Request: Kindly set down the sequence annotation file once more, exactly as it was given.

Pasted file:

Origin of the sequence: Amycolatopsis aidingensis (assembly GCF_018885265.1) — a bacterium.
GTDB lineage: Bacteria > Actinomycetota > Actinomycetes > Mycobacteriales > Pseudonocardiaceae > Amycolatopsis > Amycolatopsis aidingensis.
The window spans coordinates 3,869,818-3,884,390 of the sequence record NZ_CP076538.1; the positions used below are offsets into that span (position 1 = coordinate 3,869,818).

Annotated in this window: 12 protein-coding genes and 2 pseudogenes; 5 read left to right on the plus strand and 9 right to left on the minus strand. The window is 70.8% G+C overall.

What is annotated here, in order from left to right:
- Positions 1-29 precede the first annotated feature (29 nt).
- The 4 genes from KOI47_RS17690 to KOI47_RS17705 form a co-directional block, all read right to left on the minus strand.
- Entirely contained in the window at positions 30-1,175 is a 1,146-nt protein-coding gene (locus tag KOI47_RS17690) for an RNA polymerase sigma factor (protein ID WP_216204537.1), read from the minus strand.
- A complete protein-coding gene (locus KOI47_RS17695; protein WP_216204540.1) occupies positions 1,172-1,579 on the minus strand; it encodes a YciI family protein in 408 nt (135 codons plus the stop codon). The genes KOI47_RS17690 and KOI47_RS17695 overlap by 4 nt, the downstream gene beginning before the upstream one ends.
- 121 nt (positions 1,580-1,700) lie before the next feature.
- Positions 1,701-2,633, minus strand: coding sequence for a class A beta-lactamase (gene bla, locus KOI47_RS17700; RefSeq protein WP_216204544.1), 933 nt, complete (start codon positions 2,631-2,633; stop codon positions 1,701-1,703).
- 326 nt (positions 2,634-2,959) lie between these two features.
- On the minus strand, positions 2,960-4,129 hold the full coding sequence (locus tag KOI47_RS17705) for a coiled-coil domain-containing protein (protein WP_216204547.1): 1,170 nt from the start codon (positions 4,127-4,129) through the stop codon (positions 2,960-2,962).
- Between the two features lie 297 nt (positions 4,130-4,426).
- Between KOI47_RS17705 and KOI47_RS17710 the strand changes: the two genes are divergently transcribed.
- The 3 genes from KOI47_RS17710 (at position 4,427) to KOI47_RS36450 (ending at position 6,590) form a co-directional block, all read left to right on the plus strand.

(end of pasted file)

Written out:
Origin of the sequence: Amycolatopsis aidingensis (assembly GCF_018885265.1) — a bacterium.
GTDB lineage: Bacteria > Actinomycetota > Actinomycetes > Mycobacteriales > Pseudonocardiaceae > Amycolatopsis > Amycolatopsis aidingensis.
The window spans coordinates 3,869,818-3,884,390 of the sequence record NZ_CP076538.1; the positions used below are offsets into that span (position 1 = coordinate 3,869,818).

Annotated in this window: 12 protein-coding genes and 2 pseudogenes; 5 read left to right on the plus strand and 9 right to left on the minus strand. The window is 70.8% G+C overall.

What is annotated here, in order from left to right:
- Positions 1-29 precede the first annotated feature (29 nt).
- The 4 genes from KOI47_RS17690 to KOI47_RS17705 form a co-directional block, all read right to left on the minus strand.
- Entirely contained in the window at positions 30-1,175 is a 1,146-nt protein-coding gene (locus tag KOI47_RS17690) for an RNA polymerase sigma factor (protein ID WP_216204537.1), read from the minus strand.
- A complete protein-coding gene (locus KOI47_RS17695; protein WP_216204540.1) occupies positions 1,172-1,579 on the minus strand; it encodes a YciI family protein in 408 nt (135 codons plus the stop codon). The genes KOI47_RS17690 and KOI47_RS17695 overlap by 4 nt, the downstream gene beginning before the upstream one ends.
- 121 nt (positions 1,580-1,700) lie before the next feature.
- Positions 1,701-2,633, minus strand: coding sequence for a class A beta-lactamase (gene bla, locus KOI47_RS17700; RefSeq protein WP_216204544.1), 933 nt, complete (start codon positions 2,631-2,633; stop codon positions 1,701-1,703).
- 326 nt (positions 2,634-2,959) lie between these two features.
- On the minus strand, positions 2,960-4,129 hold the full coding sequence (locus tag KOI47_RS17705) for a coiled-coil domain-containing protein (protein WP_216204547.1): 1,170 nt from the start codon (positions 4,127-4,129) through the stop codon (positions 2,960-2,962).
- Between the two features lie 297 nt (positions 4,130-4,426).
- Between KOI47_RS17705 and KOI47_RS17710 the strand changes: the two genes are divergently transcribed.
- The 3 genes from KOI47_RS17710 (at position 4,427) to KOI47_RS36450 (ending at position 6,590) form a co-directional block, all read left to right on the plus strand.